Buy the Book is a new business idea and marketplace from author Rachel Drury after she faced her own difficulties selling her book online through Amazon. In setting up Buy the Book, Rachel was able to sell her book directly to her readers on an independent and Irish-owned marketplace.

Since setting the business up in February, Rachel has now listed over 20 self-published Irish authors on her platform. Buy the Book offers authors an independent marketplace to sell their book and also be part of a growing author community and support network. For more information visit buythebook.ie

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The 50th anniversary Listowel Writers’ Week programme promises a fantastic line-up of diverse events delivered online this year from June 2nd to 6th. For more details, check out writersweek.ie. The fascinating, topical line-up includes Colm Tóibín, Patrick McGrath, Christine Dwyer Hickey, Damon Galgut, Rachel Kushner and many more.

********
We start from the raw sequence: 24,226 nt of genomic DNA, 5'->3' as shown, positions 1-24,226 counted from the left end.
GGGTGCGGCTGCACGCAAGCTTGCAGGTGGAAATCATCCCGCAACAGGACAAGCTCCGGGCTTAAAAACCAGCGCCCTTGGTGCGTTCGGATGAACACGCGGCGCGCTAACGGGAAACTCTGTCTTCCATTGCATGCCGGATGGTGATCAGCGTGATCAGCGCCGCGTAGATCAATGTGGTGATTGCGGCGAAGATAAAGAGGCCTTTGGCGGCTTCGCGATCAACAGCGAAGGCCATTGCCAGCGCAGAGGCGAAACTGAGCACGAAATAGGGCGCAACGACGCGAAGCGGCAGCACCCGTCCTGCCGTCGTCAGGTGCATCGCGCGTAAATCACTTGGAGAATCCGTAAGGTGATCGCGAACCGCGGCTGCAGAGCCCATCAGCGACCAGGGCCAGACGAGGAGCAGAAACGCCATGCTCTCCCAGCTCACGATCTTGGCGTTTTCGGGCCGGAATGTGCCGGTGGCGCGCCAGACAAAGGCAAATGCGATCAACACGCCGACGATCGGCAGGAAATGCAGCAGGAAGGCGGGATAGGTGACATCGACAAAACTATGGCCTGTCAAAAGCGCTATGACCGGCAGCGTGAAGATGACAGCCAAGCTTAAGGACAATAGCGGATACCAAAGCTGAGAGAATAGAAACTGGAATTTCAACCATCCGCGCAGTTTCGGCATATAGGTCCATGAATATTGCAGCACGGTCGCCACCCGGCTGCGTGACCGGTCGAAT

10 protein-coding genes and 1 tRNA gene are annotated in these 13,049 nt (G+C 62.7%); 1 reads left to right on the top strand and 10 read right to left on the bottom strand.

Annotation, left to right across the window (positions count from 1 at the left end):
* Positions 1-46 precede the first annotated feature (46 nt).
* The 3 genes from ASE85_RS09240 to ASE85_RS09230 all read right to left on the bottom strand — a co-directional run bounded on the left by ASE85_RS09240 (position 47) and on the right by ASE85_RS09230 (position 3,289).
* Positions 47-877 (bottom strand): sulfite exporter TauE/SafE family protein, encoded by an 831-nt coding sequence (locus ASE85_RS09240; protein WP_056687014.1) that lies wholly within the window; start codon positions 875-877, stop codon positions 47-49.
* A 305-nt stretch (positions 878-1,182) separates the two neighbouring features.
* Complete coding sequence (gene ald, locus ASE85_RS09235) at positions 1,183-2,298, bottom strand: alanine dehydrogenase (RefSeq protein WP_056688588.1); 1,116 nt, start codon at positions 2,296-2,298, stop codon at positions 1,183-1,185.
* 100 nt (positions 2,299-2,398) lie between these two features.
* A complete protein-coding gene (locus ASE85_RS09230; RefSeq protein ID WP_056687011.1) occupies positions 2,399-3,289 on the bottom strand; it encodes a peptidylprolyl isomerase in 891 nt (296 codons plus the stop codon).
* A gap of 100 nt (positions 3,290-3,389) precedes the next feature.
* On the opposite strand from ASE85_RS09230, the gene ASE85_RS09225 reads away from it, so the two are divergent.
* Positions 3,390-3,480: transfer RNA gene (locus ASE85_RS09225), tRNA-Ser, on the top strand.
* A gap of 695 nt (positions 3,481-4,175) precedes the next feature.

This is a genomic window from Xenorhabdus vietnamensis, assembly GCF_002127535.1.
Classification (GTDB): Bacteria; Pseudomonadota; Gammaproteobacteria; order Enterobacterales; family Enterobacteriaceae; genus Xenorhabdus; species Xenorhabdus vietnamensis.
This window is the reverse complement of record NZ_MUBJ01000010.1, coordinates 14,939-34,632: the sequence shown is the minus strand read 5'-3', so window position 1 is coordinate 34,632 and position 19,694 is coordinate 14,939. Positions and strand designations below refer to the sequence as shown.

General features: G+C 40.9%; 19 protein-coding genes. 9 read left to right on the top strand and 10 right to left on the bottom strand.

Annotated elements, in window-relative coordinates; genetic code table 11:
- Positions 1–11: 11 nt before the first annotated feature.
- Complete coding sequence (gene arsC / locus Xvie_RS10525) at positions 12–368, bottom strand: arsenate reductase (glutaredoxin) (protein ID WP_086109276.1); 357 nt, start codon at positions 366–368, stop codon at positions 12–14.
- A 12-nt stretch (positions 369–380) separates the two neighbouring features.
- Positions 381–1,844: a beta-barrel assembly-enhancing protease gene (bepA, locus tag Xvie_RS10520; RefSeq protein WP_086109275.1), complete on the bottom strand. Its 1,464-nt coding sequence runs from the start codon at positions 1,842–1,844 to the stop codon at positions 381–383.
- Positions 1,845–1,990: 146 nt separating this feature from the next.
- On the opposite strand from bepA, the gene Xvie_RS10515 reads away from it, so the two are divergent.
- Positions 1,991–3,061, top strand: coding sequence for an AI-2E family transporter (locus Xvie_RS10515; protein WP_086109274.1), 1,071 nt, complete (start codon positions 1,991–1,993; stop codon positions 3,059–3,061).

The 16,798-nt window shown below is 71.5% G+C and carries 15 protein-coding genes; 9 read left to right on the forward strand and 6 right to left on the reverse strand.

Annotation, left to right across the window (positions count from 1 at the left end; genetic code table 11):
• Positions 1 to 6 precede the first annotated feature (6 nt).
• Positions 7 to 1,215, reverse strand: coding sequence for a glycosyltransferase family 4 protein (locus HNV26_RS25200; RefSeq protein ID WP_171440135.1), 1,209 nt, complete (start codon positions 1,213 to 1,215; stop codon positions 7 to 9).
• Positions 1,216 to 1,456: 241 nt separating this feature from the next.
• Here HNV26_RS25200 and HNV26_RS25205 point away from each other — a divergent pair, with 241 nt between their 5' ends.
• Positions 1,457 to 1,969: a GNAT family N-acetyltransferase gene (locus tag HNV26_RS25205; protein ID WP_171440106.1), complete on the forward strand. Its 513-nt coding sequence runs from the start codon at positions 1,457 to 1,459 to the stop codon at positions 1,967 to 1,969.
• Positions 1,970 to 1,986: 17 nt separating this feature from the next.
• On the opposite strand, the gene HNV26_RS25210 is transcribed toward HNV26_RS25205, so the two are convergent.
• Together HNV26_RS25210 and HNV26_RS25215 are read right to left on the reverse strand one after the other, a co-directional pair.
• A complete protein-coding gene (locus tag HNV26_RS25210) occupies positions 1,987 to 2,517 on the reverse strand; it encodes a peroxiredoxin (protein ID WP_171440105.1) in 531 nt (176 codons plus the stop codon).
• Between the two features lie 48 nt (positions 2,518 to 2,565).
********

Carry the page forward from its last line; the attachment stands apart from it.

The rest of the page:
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Words Ireland, a group of seven literature organisations, is carrying out the first major survey of writers & illustrators in Ireland in over a decade. It is also surveying people who work in Ireland’s literature & publishing sector.

The information gathered will feed the group’s efforts to improve the pay and working conditions of writers, illustrators and literature workers for years to come. The surveys will also identify barriers to being published or employment in the sector that people traditionally underrepresented in literature may face, with the hope of increasing diversity.

Writers and illustrators particularly lead financially precarious lives. Today, they rely less and less on advances and royalties to make ends meet, and more on the arts gig economy. Some highly successful writers, such as Donal Ryan, have been pushed back into full-time employment.